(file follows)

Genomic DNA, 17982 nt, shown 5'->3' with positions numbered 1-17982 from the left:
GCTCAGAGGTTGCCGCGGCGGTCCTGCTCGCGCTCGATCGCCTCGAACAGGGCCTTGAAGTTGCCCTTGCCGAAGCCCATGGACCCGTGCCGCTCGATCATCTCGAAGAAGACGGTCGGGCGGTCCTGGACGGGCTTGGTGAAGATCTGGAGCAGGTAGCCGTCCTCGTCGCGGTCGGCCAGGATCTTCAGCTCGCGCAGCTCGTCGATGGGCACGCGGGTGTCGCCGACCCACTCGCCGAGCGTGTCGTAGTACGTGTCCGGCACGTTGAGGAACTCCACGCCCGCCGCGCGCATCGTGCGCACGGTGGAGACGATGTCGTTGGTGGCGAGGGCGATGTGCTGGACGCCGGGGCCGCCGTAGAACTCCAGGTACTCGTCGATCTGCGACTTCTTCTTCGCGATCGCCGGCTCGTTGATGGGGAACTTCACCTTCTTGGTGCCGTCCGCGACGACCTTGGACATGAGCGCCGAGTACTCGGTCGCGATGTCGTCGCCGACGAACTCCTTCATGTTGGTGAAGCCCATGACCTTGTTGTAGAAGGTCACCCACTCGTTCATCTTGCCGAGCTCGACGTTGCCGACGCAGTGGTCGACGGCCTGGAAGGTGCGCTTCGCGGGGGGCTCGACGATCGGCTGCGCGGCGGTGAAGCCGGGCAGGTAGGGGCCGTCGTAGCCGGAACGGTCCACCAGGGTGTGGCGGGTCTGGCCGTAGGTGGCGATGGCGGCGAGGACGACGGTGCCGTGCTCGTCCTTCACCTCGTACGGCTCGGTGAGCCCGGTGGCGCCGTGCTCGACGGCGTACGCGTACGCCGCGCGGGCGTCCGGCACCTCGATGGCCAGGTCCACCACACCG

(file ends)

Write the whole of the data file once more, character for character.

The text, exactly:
Genomic DNA, 17982 nt, shown 5'->3' with positions numbered 1-17982 from the left:
GCTCAGAGGTTGCCGCGGCGGTCCTGCTCGCGCTCGATCGCCTCGAACAGGGCCTTGAAGTTGCCCTTGCCGAAGCCCATGGACCCGTGCCGCTCGATCATCTCGAAGAAGACGGTCGGGCGGTCCTGGACGGGCTTGGTGAAGATCTGGAGCAGGTAGCCGTCCTCGTCGCGGTCGGCCAGGATCTTCAGCTCGCGCAGCTCGTCGATGGGCACGCGGGTGTCGCCGACCCACTCGCCGAGCGTGTCGTAGTACGTGTCCGGCACGTTGAGGAACTCCACGCCCGCCGCGCGCATCGTGCGCACGGTGGAGACGATGTCGTTGGTGGCGAGGGCGATGTGCTGGACGCCGGGGCCGCCGTAGAACTCCAGGTACTCGTCGATCTGCGACTTCTTCTTCGCGATCGCCGGCTCGTTGATGGGGAACTTCACCTTCTTGGTGCCGTCCGCGACGACCTTGGACATGAGCGCCGAGTACTCGGTCGCGATGTCGTCGCCGACGAACTCCTTCATGTTGGTGAAGCCCATGACCTTGTTGTAGAAGGTCACCCACTCGTTCATCTTGCCGAGCTCGACGTTGCCGACGCAGTGGTCGACGGCCTGGAAGGTGCGCTTCGCGGGGGGCTCGACGATCGGCTGCGCGGCGGTGAAGCCGGGCAGGTAGGGGCCGTCGTAGCCGGAACGGTCCACCAGGGTGTGGCGGGTCTGGCCGTAGGTGGCGATGGCGGCGAGGACGACGGTGCCGTGCTCGTCCTTCACCTCGTACGGCTCGGTGAGCCCGGTGGCGCCGTGCTCGACGGCGTACGCGTACGCCGCGCGGGCGTCCGGCACCTCGATGGCCAGGTCCACCACACCG